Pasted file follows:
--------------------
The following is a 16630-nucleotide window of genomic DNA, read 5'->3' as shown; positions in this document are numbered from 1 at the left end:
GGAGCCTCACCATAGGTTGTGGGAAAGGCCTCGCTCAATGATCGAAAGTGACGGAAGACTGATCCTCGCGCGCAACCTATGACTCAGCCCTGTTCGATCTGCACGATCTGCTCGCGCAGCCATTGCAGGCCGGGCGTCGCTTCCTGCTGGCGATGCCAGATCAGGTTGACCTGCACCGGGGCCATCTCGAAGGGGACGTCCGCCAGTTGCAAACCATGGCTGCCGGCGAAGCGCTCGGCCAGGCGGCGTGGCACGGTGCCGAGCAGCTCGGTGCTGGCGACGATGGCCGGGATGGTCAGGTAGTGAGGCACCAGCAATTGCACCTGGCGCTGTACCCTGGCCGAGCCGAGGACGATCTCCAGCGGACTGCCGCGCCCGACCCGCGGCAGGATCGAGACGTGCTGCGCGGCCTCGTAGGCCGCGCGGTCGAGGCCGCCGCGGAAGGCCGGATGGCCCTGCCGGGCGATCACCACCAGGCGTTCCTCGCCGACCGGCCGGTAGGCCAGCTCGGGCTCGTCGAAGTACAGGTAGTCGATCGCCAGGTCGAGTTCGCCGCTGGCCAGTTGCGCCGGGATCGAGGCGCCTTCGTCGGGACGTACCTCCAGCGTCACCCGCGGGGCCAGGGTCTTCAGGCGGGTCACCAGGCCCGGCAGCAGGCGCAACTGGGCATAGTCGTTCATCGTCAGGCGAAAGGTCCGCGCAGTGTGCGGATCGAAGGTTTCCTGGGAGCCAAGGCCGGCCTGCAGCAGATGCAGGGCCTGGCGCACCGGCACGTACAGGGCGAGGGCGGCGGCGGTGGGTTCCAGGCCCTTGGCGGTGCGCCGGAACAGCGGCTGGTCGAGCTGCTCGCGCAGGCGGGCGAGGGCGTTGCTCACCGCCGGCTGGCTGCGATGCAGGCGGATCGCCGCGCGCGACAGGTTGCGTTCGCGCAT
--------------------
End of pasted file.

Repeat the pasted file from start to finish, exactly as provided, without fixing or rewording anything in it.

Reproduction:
The following is a 16630-nucleotide window of genomic DNA, read 5'->3' as shown; positions in this document are numbered from 1 at the left end:
GGAGCCTCACCATAGGTTGTGGGAAAGGCCTCGCTCAATGATCGAAAGTGACGGAAGACTGATCCTCGCGCGCAACCTATGACTCAGCCCTGTTCGATCTGCACGATCTGCTCGCGCAGCCATTGCAGGCCGGGCGTCGCTTCCTGCTGGCGATGCCAGATCAGGTTGACCTGCACCGGGGCCATCTCGAAGGGGACGTCCGCCAGTTGCAAACCATGGCTGCCGGCGAAGCGCTCGGCCAGGCGGCGTGGCACGGTGCCGAGCAGCTCGGTGCTGGCGACGATGGCCGGGATGGTCAGGTAGTGAGGCACCAGCAATTGCACCTGGCGCTGTACCCTGGCCGAGCCGAGGACGATCTCCAGCGGACTGCCGCGCCCGACCCGCGGCAGGATCGAGACGTGCTGCGCGGCCTCGTAGGCCGCGCGGTCGAGGCCGCCGCGGAAGGCCGGATGGCCCTGCCGGGCGATCACCACCAGGCGTTCCTCGCCGACCGGCCGGTAGGCCAGCTCGGGCTCGTCGAAGTACAGGTAGTCGATCGCCAGGTCGAGTTCGCCGCTGGCCAGTTGCGCCGGGATCGAGGCGCCTTCGTCGGGACGTACCTCCAGCGTCACCCGCGGGGCCAGGGTCTTCAGGCGGGTCACCAGGCCCGGCAGCAGGCGCAACTGGGCATAGTCGTTCATCGTCAGGCGAAAGGTCCGCGCAGTGTGCGGATCGAAGGTTTCCTGGGAGCCAAGGCCGGCCTGCAGCAGATGCAGGGCCTGGCGCACCGGCACGTACAGGGCGAGGGCGGCGGCGGTGGGTTCCAGGCCCTTGGCGGTGCGCCGGAACAGCGGCTGGTCGAGCTGCTCGCGCAGGCGGGCGAGGGCGTTGCTCACCGCCGGCTGGCTGCGATGCAGGCGGATCGCCGCGCGCGACAGGTTGCGTTCGCGCAT